Following increased violence and bombardments in the region, Fatima was forced to flee Abu al-Duhur district in Idlib province with her husband and six children to pursue a safer and more stable place. Her trip to displacement was challenging and complex; particularly, she has a middle son who has had a movement disability since birth that needs special care.

However, she tried to settle in the Idlib camps, but the security situation there was unstable, so she moved to the Zaytoun camp near Azaz city, in the Aleppo countryside. Her husband used to work as a barber. Unfortunately, he could not get his equipment out due to their hurried evacuation because of the bombing. Fatima strives tirelessly to ensure that her children have a promising future.

Fatima’s family spend most of their days relying on humanitarian aid and hope that they will soon be able to return home and her husband gets work, even if it’s only a small barbershop job, to live independently and meet their necessities. HIHFAD, in partnership with the Japan Platform, provides hygiene kits, solid waste disposal, water supply, hygiene promotion, and prefabricated latrines services to Fatima’s family and 3,600 other displaced families in ten camps throughout Idlib and Azaz. 

Nadia's got a new phone and she won't put it down for anyone. Not even Hamid!

Looking for a gift for that mobile phone or social media addict in your life? We’ve got the answer! Author Stu Proudfoot has created the perfect book for you in ‘LOOOOOL!’

Hand in Hand for Aid and Development will receive all of the profits from the sale of this great new book. For more information and to see the story for yourself be sure to check out nadiaandhamid.com!

You can make your purchase via smile.amazon.co.uk. AmazonSmile is the same Amazon, same products, same prices, same service but when you designate Hand in Hand for Aid and Development as your beneficiary we receive a donation from Amazon.

Would you like a signed copy from the author? Please contact info@hihfad.org for yours, and be sure to help us spread the word on this great initiative by sharing this story on your social mediums. Almost inevitably through your phones!!

Thursday 4th of July: Statement regarding the 3rd attack on Kofr Nobol hospital in Idlib, Syria

It is with astonishment and disappointment that we inform you of the 3rd attack on our surgical hospital in the Idlib province in north west Syria. This is the second time in 8 weeks that our hospital – which has been registered through the deconfliction mechanism as a humanitarian facility – has been a direct target of airborne missiles. The attack took place today, 4th of July, 2 months to the day after the last attack, and the hospital sustained not one but two offensives: the first carried out by military helicopters at 14:52 and the second coming just short of an hour later at 15:40 from Air to Surface Missiles. The attacks were directed at the entrance of the hospital and HIHFAD have had to suspend all services.

Since the start of May, we have witnessed a worrying rise in attacks on the area which has in turn driven a sharp increase in the number of internally displaced people who have been forced to evacuate to areas further in the north. These strategic acts of war are suffocating the local services and traumatising civilian populations who are running out of areas to flee to.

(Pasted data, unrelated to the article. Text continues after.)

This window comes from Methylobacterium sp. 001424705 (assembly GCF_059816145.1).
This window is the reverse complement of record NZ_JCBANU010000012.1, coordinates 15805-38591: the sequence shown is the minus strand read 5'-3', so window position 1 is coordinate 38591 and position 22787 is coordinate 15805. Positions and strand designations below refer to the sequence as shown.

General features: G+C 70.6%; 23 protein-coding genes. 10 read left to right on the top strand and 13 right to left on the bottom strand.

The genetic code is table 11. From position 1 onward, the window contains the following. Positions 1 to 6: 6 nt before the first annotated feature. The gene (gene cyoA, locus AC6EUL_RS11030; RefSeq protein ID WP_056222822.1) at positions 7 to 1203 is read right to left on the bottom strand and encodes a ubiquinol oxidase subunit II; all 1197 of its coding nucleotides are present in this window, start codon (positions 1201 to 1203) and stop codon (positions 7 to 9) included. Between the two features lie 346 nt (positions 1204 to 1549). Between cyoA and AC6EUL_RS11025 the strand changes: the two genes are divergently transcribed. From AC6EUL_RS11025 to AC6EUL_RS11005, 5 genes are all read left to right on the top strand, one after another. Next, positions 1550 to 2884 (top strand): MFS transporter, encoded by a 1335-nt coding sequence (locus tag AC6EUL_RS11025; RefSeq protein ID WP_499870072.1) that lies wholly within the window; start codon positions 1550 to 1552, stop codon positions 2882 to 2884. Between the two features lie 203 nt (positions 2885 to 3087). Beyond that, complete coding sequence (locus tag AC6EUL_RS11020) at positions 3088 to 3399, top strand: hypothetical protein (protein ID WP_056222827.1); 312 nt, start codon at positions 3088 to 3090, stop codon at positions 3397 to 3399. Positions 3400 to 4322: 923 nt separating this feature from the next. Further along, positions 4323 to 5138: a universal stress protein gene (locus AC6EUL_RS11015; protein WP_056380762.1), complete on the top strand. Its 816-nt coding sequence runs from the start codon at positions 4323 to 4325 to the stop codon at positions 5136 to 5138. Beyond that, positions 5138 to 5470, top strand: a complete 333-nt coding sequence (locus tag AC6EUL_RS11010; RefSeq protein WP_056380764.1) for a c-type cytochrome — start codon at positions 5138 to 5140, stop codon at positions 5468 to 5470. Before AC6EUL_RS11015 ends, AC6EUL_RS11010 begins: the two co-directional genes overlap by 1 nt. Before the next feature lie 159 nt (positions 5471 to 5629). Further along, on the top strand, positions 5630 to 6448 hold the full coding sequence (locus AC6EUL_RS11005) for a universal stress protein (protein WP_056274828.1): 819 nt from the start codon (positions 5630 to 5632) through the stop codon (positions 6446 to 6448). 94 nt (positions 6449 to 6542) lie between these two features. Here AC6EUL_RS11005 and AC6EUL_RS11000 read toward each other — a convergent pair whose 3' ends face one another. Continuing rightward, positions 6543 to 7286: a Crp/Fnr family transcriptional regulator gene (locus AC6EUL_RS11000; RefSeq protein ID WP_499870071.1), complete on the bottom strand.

HIHFAD are extremely worried by this attack and fear that the effectiveness of the deconfliction mechanisms put in place to protect health facilities has become inept. We call on the international community to place pressure on the governments and leaders responsible and for international humanitarian actors to hold all parties accountable for their actions. The brazenness of this attack comes days after OCHA published a campaign claiming that the world is watching the attacks in Syria and that civilians are not a target.

We will share more information as it becomes available and appreciate the support and solidarity of our followers and the international community.

Syrian Hospital Bombed for the second time in 15 months as attacks on civilians in Idlib Escalate

The Kofr Nobol hospital in Idlib, Syria came under sustained attack today, suffering at least six direct aerial hits at 17.25 local time, reports the British NGO Hand in Hand for Aid and Development (HIHFAD) which operates the facility. There have been at least two deaths and the hospital has sustained significant damage.

The hospital serves over one million people in the Idlib province of Syria, providing essential services including surgical and reproductive health services for a population impacted by war. The hospital, the only surgical hospital in a 50km radius, was operating in a below ground ‘safe underground space/cave’ as the four story above ground hospital was completely destroyed in intense air strikes in February 2018.

“We are stunned and devastated for our team on the ground and the population who rely on this hospital” says Fadi Al-Dairi, Syria Country Director. “To be attacked twice in just over a year is incomprehensible. On both occasions the hospital was deconflicted with all parties to the conflict, meaning it has been identified as a humanitarian entity and so should be excluded as a military target”.

“Deliberately targeting medical facilities is a violation of international humanitarian law and human rights. The cynicism involved in launching this attack on the first day of our blessed month of Ramadan is beyond words. We ask ourselves what more suffering the population of Syria needs to endure before the world takes action. We rebuilt the hospital after the attack last year. We will rebuild again. Nothing will stop us providing essential medical services to the civilian population of Idlib who have already suffered so much during the past eight years of war.”

For footage of the attacks and the aftermath see here.